In the case of the second attack, there’s more to the murder of 85-year-old Mireille Knoll than a case of a burglary gone wrong, even when the anti-Semitism said to have been a factor in the crime has been fully accounted for. Anti-Semitism has a long history in France, as it does in other European countries; and the history is a complex one. But modern French anti-Semitism is very different from its traditional variant. The traditional strain of anti-Semitism was mostly (though certainly not entirely) the preserve of the far right, inspired by ethnic, religious, and class prejudice. The contemporary strain has all of that, but it also contains a geopolitical dimension, since the growing Muslim polity in France has been issued by countries where anti-Semitic sentiment is a function of politics in the Middle East – namely, that of the existence of a Jewish state and the animosity that it inspires among its Arab-Muslim neighbours. Arguably this makes the French anti-Semitism of today far more virulent and violent than it has ever been throughout French history – when someone like Bernard-Henri Lévy claims that Jews have never felt as unsafe in France as they do now, alarm bells should go off. If Lévy’s observation is accurate, it is probably not due to the Le Pen dynasty, the National Front, Action Française, or the atavistic stirrings of the Dreyfus Affair; it is a result of France’s surging Muslim population and the politics it has brought to France. There is nothing more impervious to borders and customs than ideological baggage. The most important source of anti-Semitism today is the Muslim community – the same community whose members routinely attack French police and soldiers, drive trucks into crowds, gun down concertgoers, decapitate priests, and plant bombs. In this sense, there is a link between the Carcassonne atrocities and the killing of Mireille Knoll, however tenuous. Incidentally, the purported comment made by one of Knoll’s alleged killers, to the effect that she must have had money since she was Jewish, echoes the reasoning, if it can be called that, of those who kidnapped, tortured and murdered Ilan Halimi, another Frenchman of Jewish origin, in 2007.
There was a time, not that long ago, when Europe knew how to make use of virtù, which made it possible for European powers to dominate much of the world and project its will far beyond the European continent. As one journalist has written, when European states were the colonizers, the colonized did not blow up people in European capitals. However simplistic this might sound, the general idea behind the statement is solid. For Machiavelli, virtù is associated with impetuousness, daring, and audacity, qualities that are favoured by fortune. Europe was certainly all those things before it turned to navel-gazing, self-loathing, and auto-flagellation. It doesn’t follow that colonialism should be restored, but it does mean that, by abandoning the colonial experience and other such nastiness, Europe also relinquished its virtù, losing the vital force that underwrote its identity and Europe’s ability to assert it. The most powerful civilization on the planet proceeded to dismantle itself, gradually eradicating its very Europeanness. Ultraliberalism was adopted as the guiding dogma, spawning a remarkable asymmetry in relations between the West and “the rest”. Ultraliberals have imputed to their doctrine a kind of universalism born of arrogance and complacency. The arrogance made it a truism that ultraliberalism was the best doctrine available to humanity, while the complacency held that the adoption of the ultraliberalism of the West by “the rest” was a foregone conclusion.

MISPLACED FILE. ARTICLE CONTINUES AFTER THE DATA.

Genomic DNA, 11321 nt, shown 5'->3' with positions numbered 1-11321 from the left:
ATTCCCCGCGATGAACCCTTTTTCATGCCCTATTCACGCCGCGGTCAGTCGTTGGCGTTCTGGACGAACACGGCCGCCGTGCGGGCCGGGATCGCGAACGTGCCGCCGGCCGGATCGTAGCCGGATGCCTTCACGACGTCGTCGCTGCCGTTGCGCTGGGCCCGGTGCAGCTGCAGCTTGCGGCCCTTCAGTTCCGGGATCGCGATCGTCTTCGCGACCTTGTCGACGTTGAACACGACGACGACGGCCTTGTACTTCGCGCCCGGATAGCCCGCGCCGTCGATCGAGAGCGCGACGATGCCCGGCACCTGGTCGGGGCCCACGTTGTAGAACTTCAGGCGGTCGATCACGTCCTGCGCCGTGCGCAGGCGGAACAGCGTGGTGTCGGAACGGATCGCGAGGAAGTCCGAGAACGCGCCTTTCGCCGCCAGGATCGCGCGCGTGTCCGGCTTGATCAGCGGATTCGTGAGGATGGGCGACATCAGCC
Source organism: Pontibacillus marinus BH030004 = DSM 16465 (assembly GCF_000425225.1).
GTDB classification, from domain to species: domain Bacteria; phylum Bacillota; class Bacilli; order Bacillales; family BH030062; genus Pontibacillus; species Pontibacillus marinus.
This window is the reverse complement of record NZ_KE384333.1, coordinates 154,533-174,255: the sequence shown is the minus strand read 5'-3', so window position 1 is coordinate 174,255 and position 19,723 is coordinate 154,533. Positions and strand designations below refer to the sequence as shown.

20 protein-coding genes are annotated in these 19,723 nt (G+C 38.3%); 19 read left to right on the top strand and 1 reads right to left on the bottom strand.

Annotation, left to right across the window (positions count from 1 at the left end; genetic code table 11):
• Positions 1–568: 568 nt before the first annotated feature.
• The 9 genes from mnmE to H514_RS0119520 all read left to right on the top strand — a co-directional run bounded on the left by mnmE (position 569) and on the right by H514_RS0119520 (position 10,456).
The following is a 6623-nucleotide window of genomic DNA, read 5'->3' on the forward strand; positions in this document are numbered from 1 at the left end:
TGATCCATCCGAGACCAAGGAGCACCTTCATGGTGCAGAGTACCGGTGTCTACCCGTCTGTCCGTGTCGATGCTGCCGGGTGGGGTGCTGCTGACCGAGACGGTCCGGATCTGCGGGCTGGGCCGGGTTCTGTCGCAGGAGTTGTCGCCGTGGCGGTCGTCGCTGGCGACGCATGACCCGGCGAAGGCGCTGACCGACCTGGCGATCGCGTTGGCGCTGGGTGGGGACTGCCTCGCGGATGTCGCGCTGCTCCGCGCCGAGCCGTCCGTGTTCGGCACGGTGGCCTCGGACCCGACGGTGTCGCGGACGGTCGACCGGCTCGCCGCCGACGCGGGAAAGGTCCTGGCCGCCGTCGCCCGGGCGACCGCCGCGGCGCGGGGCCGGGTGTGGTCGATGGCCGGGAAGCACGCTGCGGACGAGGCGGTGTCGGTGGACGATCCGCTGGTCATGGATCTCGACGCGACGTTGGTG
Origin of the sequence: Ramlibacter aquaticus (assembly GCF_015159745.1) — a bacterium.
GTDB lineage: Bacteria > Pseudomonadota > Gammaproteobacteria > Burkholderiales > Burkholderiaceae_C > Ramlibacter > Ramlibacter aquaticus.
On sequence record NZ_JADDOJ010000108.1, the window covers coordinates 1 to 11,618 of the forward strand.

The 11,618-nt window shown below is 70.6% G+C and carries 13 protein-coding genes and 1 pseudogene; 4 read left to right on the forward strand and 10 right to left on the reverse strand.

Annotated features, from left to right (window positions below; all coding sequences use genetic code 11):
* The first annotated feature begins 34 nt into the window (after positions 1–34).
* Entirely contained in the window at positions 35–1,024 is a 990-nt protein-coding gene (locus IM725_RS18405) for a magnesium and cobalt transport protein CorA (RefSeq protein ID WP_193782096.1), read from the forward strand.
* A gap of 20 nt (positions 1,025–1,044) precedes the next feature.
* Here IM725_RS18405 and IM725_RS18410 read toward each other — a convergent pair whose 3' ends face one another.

As we have learned, these assumptions were misplaced. Recognizing this, however, does not make the asymmetry go away. Muslims are not just free to roam about Europe; they demand – and are accorded – the right to build mosques and bring their customs to the streets of European cities. On the other hand, foreigners cannot enter Saudi Arabia without a visa, which is not easily obtainable, and the holy cities of Mecca and Medina are strictly off-limits to non-Muslims. In Canada, Sikhs asked that they be allowed to wear turbans as part of their Royal Canadian Mounted Police (RCMP) uniform instead of the traditional flat-brimmed hat; and the request was approved. It is hard to imagine that a similar request filed by a westerner aspiring to join India’s law enforcement agencies will be looked upon with the same indulgence. Where’s the reciprocity in that? Europe (and, more generally, the West) is obligated to accommodate non-Europeans at the expense of its Europeanness, while non-European societies suffer from no such compunction.
During a television talk show a few years ago, Nadine Morano, a French politician and former cabinet minister, called France a country of “the white race” and Judeo-Christian roots, and expressed her desire that it remain so, a remark for which she was naturally taken to task. It was the reaction of her interlocutor, a French journalist, that was curious. Debating with Morano, he asserted that France could well become a Muslim country one day and that there was nothing wrong with the idea anyhow. When an individual thinks that the disappearance of his own society and its replacement by another is not a big deal, that individual cannot lay claim to having virtù; or else, it’s a very peculiar kind of virtù. While one can only guess at how many people share these feelings in Europe today, the current situation suggests that legion is their name.
When Europe had virtù, its destiny was cosseted by fortune (fortune favours the brave); when it lost its virtù, it exposed itself to the ravages of fate and chance. Fortune moved on to rain its privileges down on those who wield virtù more deftly – perhaps on those who are sufficiently impetuous to cross a sea, disembark on strange but affluent shores, and displace the host peoples. While fortune-favoured Muslim migrants pour in, virtù-less Europeans organize gay parades, make gender-neutral arrangements, and pass legislation that is inimical to family life and population growth. The contemporary West is thus short on both virtue and virtù. No doubt there will be another Trèbes that will claim more innocent lives – in France or in some other (West) European country. No doubt the French president (or his European colleague) will talk about meting out justice to those who have committed the heinous crime, and remind the world that we will not cave in and that ultraliberal values will continue to be upheld, complete with more gay parades, more gender-neutral arrangements, and more multicivilizationalism. No doubt, then, the root causes will remain unaddressed, and yet another terrorist attack will follow. Such is the price of losing virtù and leaving yourself open to the blows of fortune – the price of being virtù-less.
One might well ask whether the loss of virtù preceded the advent of ultraliberalism, or whether it was ultraliberalism that gave rise to the loss of virtù. What came first, the chicken or the egg? This question must remain unanswered. Perhaps the loss of virtù and the rise of ultraliberalism took place concurrently; there might well have been a reflexive relationship between the two. The exact answer is not that important. A more urgent question is whether Europe can recover virtù and use it to build a stronger, healthier and richer Europe, a Europe that is proud of its Europeanness and whose very existence continues to be predicated on the quality of being European. The answer to that question can’t come soon enough.